Saline extracts of the seeds of 262 varieties of plants belonging to 63 families were tested for hemagglutinating activity against human erythrocytes. Of these, 191 showed no hemagglutinating activity, and 46 showed non-specific agglutinating activity, and 46 showed non-specific agglutinating activity for all types of human cells tested. Extracts of the seeds of 25 varieties were more or less blood-group specific, and several in particular were specific for group A1 and A2 cells.
Extracts of leafy portions or fruiting bodies of 9 species showed activity in the case of only 1 species.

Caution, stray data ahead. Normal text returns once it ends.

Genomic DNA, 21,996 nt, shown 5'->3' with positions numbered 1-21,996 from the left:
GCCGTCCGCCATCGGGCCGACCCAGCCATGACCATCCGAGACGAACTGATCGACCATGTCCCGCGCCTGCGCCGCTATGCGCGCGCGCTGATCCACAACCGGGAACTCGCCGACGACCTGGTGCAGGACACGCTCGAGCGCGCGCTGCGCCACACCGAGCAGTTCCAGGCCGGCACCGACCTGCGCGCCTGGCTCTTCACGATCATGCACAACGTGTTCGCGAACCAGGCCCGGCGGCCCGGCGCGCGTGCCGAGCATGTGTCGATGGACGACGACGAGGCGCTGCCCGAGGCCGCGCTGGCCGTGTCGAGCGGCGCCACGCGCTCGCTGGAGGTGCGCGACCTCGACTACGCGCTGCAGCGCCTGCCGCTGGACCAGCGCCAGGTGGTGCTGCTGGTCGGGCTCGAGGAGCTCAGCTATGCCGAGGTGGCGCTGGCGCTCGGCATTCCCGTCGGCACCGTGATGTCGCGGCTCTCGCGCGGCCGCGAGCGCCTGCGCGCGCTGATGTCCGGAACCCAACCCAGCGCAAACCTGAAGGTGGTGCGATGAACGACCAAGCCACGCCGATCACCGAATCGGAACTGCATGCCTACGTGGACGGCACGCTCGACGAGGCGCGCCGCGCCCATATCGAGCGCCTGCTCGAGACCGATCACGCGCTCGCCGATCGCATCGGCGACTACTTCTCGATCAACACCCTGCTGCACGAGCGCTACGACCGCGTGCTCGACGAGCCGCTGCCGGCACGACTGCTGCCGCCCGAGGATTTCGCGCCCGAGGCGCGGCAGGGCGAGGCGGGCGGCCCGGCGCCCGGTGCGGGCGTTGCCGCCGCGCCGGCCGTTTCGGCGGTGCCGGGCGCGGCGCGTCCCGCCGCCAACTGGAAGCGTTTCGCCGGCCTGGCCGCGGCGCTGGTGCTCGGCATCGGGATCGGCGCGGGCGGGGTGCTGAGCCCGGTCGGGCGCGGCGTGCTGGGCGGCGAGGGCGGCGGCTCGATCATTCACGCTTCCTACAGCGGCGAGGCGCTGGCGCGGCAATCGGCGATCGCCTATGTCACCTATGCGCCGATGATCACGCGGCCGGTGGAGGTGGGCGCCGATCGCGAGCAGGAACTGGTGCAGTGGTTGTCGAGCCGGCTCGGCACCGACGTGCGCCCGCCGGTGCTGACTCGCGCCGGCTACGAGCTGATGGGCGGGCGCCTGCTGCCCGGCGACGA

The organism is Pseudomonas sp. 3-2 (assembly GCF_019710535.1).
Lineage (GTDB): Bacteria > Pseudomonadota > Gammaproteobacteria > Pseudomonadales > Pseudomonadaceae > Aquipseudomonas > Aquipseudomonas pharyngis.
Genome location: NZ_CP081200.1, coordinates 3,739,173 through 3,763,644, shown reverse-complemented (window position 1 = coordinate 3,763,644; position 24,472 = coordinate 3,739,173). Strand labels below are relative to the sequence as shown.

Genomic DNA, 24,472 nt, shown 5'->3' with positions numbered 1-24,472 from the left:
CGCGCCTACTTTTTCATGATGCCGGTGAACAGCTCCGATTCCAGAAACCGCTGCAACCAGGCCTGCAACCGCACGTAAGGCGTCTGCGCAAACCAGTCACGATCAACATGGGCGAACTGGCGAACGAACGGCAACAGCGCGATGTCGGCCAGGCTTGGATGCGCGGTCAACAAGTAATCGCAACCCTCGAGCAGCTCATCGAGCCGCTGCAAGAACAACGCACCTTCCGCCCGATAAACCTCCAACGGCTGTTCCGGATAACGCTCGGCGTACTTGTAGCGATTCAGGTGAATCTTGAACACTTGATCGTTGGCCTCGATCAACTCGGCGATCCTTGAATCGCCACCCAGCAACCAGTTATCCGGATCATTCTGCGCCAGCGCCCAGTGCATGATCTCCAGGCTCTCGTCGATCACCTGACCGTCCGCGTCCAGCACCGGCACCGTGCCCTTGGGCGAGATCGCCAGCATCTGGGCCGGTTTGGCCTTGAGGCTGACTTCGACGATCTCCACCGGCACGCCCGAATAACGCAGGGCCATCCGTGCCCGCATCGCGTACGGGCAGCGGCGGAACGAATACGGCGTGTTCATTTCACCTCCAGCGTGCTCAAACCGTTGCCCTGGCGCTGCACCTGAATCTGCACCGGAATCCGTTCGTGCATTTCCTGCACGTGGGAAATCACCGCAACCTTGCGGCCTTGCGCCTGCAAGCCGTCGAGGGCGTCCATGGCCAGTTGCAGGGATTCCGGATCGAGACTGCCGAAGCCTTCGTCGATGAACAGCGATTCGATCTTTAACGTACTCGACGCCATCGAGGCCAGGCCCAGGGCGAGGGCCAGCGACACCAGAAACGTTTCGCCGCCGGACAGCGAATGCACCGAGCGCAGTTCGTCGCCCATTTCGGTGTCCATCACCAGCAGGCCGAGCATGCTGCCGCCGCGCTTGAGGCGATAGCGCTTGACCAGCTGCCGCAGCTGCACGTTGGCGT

No specificity for the M, N, or Rh antigens was detected.
The theoretical implications and possibly practical application of these observations are discussed.
This work was supported in part by a Grant-in-Aid from the Rockefeller Foundation and in part by a Grant-in-Aid from the Research Grants Division of the National Institute of Health.